Last week, my husband and I both had private lessons at the Brian Sabo clinic. I went first since my husband wanted extra time to get Eugene settled at a new place. I hopped on and warmed her up on the flat and then headed over for my lesson. Brian remembered us and asked how we’d been doing. My response: “Nilla hasn’t jumped since November and I’ve ridden her 3 times in all of April.”
His response was, “well, you’re brave.” Not really. I figured it was safer to try jumping with a trainer there to help than to wait until our first show. I mean, we are amazing at showing, but professional help is always welcome.
With our lack of recent jumping in mind, I said we should start low and build up slowly. He had us start with 2 sets of three trot poles and then raised the 2nd part of the set to a x-rail. Nilla was locked on to that x-rail.
Of course, the first few jumps are never without “playing” afterwards. She did settle down though and she really was just a little playful and not pitching fits like she has in the past.
We got past the antics, but she never lost the desire to over-jump things:
Despite the over-jumping, this was some of the most relaxed jumping I’ve had from Nilla. She was locked on to jumps, but actually listening to me. She was not bolting around dragging me wherever she felt like going.
We did have a few incidents of over-excitement. Especially once we added a rollback from the line to a blue vertical. Nilla felt like bolting the last two steps and flying over the jump was the best plan. It was not:
I discussed with Brian my problem with her. If I fight her about this, we will probably crash into the jump. She just does not take input well. He advised what he called conscientious objecting, which is basically defensive riding. Don’t completely give her free rein, but don’t get into a fight either. Sit back and prepare, don’t give in to the bad idea, but he agreed that getting into a fight with her right before a jump wont get us anywhere.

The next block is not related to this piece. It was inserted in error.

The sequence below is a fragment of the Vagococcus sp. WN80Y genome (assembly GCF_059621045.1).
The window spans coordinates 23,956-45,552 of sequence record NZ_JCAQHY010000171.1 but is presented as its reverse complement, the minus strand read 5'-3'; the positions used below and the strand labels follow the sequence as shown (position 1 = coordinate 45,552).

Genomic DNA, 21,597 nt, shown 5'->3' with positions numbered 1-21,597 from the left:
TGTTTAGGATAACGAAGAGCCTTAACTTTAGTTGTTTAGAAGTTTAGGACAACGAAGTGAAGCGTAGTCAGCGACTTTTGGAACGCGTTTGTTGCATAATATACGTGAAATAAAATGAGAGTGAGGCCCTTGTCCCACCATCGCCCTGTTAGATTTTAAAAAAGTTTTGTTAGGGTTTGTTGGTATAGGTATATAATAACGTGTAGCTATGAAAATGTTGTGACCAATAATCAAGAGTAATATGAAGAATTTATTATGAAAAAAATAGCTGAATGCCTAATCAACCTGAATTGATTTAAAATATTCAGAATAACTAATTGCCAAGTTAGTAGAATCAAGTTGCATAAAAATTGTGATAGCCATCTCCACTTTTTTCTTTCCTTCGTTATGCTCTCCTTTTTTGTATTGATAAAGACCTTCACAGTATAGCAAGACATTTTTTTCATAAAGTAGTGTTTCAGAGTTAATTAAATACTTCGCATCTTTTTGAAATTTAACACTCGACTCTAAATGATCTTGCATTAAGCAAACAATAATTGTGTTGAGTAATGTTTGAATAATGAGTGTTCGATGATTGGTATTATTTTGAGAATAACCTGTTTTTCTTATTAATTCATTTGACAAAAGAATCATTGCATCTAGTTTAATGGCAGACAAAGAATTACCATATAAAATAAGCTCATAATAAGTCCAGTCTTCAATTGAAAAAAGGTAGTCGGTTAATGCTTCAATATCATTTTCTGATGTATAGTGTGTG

He started having us do a bunch of canter-trot transitions to work on developing half-halt so that I can eventually control her without breaking to a trot. It’s a good exercise and it’s something I’ve done before, but didn’t think to do during jumping practice. Which is really a great idea as Nila loves jumping so it keeps her interested even if we are working on something hard.
Brian began adding additional jumps like the vertical above. And then raising all of the previous jumps. It was a great, gradual transition and exactly what we needed since we hadn’t been jumping in so long.
We even managed to do a more decent version of the blue vertical from the outtake picture above. We’re still not jumping the actual jump, but it’s a good jump in Nilla world.
And we had this fun over-jump as well:
Once we were doing well with the first 4, Brian added the purple diagonal line, which we had to have a few circles and discussions of listening to me before we could actually approach the jump, but she was good post discussion.
Then we strung everything together into a course with an oxer and another yellow vertical I appear to have no pictures of. I kind of got a picture of the oxer. Brian’s a bit in the way of the shot, but she looks great. If you closely, you’ll notice that one of the crupper straps is hanging down. It had unclipped itself and was apparently flying around hitting her with every stride. Poor little mule. We just cannot escape the crupper issues. Actually, her ears are pinned in the purple gate picture above because the crupper was smacking her then too.
After we finished the course, I said we could end on that. She was really good: calm, relaxed, and listening to me. It was really a refreshing lesson and a huge confidence boost going into our first event of the year.